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One of two things is about to happen to people who can’t or won’t take responsibility for the food that crosses their own lips:
1) They’re going to be ripped off; or:2) They’re going to be killed off.
Hmm. Why not both?
Via: New York Times:
“Farmland can be a bubble just like Florida real estate,” said Jeffrey Hainline, president of Advance Trading, a 28-year-old commodity brokerage firm and consulting service in Bloomington, Ill.
By owning land and other parts of the agricultural business, these new investors are freed from rules aimed at curbing the number of speculative bets that they and other financial investors can make in commodity markets. “I just wonder if they need some sheep’s clothing to put on,” Mr. Hainline said.
Mark Lapolla, an adviser to institutional investors, is also a bit wary of the potential disruption this new money could cause. “It is important to ask whether these financial investors want to actually operate the means of production — or simply want to have a direct link into the physical supply of commodities and thereby reduce the risk of their speculation,” he said.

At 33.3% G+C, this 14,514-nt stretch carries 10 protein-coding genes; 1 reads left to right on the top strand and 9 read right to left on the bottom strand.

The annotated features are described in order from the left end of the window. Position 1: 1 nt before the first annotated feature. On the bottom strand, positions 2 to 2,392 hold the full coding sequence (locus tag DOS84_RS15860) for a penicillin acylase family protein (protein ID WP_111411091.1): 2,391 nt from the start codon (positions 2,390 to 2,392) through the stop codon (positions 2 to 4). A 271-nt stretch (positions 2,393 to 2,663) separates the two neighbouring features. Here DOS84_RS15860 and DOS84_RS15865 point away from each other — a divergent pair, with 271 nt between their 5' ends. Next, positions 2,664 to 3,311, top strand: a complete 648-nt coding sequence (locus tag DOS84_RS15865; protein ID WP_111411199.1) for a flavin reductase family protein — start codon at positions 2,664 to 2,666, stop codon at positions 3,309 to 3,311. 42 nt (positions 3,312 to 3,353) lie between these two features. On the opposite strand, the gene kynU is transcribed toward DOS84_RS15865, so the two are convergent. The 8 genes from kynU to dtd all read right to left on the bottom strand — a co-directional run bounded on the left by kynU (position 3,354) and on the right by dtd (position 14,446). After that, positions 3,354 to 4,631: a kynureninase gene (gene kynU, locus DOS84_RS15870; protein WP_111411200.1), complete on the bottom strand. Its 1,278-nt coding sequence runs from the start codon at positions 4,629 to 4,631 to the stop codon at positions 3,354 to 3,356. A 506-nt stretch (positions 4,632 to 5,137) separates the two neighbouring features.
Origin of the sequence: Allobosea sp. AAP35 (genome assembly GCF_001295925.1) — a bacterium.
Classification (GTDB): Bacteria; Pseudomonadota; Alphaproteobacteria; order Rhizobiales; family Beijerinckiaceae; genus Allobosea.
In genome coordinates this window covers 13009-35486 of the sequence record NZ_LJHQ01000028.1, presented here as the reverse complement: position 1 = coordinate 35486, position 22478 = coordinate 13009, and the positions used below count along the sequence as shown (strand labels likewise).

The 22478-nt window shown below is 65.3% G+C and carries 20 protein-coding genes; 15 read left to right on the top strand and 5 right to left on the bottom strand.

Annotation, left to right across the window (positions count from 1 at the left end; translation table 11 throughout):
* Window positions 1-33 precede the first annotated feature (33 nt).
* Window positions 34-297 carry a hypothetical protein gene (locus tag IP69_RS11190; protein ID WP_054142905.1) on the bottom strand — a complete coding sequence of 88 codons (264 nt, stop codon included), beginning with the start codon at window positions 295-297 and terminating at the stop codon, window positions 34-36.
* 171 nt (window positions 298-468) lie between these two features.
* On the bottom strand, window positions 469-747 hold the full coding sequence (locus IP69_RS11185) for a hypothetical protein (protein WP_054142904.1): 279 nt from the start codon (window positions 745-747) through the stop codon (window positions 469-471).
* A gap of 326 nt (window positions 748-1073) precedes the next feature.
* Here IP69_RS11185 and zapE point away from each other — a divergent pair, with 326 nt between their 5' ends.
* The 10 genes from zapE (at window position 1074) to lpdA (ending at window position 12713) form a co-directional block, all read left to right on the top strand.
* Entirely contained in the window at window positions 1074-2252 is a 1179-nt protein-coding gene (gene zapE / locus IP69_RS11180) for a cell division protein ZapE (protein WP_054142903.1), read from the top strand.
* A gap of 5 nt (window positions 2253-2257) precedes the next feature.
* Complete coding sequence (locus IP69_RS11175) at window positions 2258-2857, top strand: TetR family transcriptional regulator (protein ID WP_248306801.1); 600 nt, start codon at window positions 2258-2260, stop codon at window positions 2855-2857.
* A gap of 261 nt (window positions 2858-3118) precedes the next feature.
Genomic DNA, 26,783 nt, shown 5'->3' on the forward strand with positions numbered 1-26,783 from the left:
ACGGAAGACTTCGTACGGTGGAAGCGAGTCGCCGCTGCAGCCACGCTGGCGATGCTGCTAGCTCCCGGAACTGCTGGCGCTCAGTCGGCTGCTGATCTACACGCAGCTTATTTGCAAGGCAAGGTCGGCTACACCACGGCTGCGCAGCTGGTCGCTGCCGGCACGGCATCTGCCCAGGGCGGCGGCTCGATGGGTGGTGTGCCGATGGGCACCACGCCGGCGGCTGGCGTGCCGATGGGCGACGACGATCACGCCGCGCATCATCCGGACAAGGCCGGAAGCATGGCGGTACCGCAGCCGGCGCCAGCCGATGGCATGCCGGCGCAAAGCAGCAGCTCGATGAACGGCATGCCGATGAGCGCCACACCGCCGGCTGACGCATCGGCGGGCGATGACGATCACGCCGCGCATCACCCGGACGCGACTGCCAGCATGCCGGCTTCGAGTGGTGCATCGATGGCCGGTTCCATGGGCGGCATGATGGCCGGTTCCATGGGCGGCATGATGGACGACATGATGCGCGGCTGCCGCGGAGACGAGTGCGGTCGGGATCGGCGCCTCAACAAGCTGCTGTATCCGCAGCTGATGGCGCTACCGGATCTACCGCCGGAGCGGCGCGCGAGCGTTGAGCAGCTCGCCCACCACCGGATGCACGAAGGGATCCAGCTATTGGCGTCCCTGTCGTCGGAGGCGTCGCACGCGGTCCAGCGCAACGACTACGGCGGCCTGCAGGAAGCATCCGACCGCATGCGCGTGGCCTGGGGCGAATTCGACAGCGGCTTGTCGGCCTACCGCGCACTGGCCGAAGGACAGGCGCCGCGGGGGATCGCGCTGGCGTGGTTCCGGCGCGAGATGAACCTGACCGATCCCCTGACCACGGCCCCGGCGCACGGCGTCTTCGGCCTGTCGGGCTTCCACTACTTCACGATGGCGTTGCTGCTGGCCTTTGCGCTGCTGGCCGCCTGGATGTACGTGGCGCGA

Grain elevators, especially, could give these investors new ways to make money, because they can buy or sell the actual bushels of corn or soybeans, rather than buying and selling financial derivatives that are linked to those commodities.
When crop prices are climbing, holding inventory for future sale can yield higher profits than selling to meet current demand, for example. Or if prices diverge in different parts of the world, inventory can be shipped to the more profitable market.